- Once convinced you are, in fact, obligated to hide, the necessity of hiding in such a way that they can't see you. Standing in the middle of the room with your eyes covered does not cut it. Putting your head under the blankets is slightly better, but still runs into the age-old conundrum of "I can see your butt."
- Once you have found a hiding place that conceals the majority of your body parts, remembering that your opponent can also hear. Cheerful monologues on where you have hidden are discouraged. Responding to rhetorical questions like "where's Ellie?" with "Here I am! Hiding behind the couch!" is also a bad strategy. Giggling, ok, we can probably manage selective deafness with regards to giggling.
- When it is your turn to seek, it is considered bad form to follow the other person around so you can see where they're going to hide.
- Sometimes people are better at this game than you, particularly if they are older, and have a grasp on points 1-3. This does not mean they have left the house, just that you can't find them. The accepted response is to call "Ally-ally-in-come-free" or even just "I give up, where are you?", not hyperventilate yourself into silent hysterics before they realize something's wrong and come out.*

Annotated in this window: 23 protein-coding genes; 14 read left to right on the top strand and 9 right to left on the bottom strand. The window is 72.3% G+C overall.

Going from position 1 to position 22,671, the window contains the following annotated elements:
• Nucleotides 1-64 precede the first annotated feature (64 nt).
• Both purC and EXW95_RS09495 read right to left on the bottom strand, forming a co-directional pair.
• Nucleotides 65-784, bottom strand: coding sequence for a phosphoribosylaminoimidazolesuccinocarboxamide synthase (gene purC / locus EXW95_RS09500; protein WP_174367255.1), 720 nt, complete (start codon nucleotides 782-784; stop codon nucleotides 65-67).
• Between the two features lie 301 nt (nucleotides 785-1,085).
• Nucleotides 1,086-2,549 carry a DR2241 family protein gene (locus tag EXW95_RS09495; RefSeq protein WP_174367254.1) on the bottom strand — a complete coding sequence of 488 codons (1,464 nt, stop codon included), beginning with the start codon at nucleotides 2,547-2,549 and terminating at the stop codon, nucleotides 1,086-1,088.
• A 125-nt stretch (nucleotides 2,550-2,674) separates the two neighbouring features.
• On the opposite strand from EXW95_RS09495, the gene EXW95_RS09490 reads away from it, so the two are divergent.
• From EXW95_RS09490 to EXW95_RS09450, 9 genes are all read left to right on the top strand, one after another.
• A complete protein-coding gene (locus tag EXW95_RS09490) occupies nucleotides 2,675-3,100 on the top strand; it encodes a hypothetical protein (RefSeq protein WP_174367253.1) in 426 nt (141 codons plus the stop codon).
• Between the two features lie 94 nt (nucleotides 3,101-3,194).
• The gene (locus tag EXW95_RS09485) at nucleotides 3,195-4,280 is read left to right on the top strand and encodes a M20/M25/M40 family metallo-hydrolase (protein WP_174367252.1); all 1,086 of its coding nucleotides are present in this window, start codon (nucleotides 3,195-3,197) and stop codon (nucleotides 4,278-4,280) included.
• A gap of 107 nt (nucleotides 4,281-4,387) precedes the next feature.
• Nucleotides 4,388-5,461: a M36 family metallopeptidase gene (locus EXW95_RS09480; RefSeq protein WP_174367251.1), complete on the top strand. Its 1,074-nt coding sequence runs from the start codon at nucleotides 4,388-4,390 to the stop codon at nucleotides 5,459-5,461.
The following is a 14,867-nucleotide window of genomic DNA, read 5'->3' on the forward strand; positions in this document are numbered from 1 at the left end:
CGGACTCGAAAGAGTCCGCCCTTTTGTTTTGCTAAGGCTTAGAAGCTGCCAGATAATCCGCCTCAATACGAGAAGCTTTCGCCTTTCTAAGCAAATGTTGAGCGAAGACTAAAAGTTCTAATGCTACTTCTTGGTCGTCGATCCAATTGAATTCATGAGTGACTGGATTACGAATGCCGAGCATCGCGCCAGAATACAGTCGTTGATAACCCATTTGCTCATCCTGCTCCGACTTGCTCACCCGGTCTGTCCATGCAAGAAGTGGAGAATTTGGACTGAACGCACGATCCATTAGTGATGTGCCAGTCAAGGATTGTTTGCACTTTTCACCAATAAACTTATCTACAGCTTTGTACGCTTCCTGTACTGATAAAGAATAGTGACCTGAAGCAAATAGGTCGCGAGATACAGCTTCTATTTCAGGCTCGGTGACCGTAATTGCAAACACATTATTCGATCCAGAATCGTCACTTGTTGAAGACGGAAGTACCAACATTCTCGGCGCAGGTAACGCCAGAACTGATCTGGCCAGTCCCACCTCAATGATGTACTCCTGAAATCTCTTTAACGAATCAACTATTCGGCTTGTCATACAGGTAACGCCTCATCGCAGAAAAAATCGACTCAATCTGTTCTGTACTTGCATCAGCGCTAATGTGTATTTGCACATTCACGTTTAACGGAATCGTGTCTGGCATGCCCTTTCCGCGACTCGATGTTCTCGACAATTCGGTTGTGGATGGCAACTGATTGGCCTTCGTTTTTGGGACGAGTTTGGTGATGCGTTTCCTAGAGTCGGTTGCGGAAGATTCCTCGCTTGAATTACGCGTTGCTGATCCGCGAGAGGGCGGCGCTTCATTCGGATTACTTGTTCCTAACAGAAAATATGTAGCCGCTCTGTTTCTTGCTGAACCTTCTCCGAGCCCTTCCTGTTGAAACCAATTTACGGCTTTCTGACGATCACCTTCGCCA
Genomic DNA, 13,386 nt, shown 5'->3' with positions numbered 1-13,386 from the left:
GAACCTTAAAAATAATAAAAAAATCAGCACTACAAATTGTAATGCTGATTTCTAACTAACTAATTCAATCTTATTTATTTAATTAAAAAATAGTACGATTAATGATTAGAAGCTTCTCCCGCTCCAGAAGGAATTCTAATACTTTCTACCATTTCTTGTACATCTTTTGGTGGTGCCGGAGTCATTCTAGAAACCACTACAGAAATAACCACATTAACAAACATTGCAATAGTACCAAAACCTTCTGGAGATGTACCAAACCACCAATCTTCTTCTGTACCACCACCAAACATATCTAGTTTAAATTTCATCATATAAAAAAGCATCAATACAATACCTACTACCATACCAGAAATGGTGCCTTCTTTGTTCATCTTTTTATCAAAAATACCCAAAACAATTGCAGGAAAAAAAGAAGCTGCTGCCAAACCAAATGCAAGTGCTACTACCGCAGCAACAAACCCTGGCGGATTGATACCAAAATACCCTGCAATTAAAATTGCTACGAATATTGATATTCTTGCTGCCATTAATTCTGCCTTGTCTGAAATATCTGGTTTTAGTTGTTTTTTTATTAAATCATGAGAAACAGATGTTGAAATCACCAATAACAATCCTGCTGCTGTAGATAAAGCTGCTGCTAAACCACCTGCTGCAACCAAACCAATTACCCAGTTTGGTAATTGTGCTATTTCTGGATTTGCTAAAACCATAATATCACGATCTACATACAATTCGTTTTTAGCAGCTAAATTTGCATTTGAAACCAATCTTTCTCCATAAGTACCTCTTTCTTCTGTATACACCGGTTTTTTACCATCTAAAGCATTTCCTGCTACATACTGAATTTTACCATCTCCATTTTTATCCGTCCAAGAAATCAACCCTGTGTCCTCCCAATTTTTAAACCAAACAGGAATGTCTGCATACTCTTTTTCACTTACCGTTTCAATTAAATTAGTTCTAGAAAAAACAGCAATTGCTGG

- On subsequent rounds, hiding in the same spot every time is not very effective. Hiding in the spot where you just found the other person also contains a certain logical fallacy.
- In summary: the entire game.
She still insists we play it all the time, though. I blame Sesame Street.
* My mother insists she was just trying to demonstrate the effectiveness of points 1-3. The rest of us think she maybe takes winning games of hide-and-seek with a three year old a little seriously.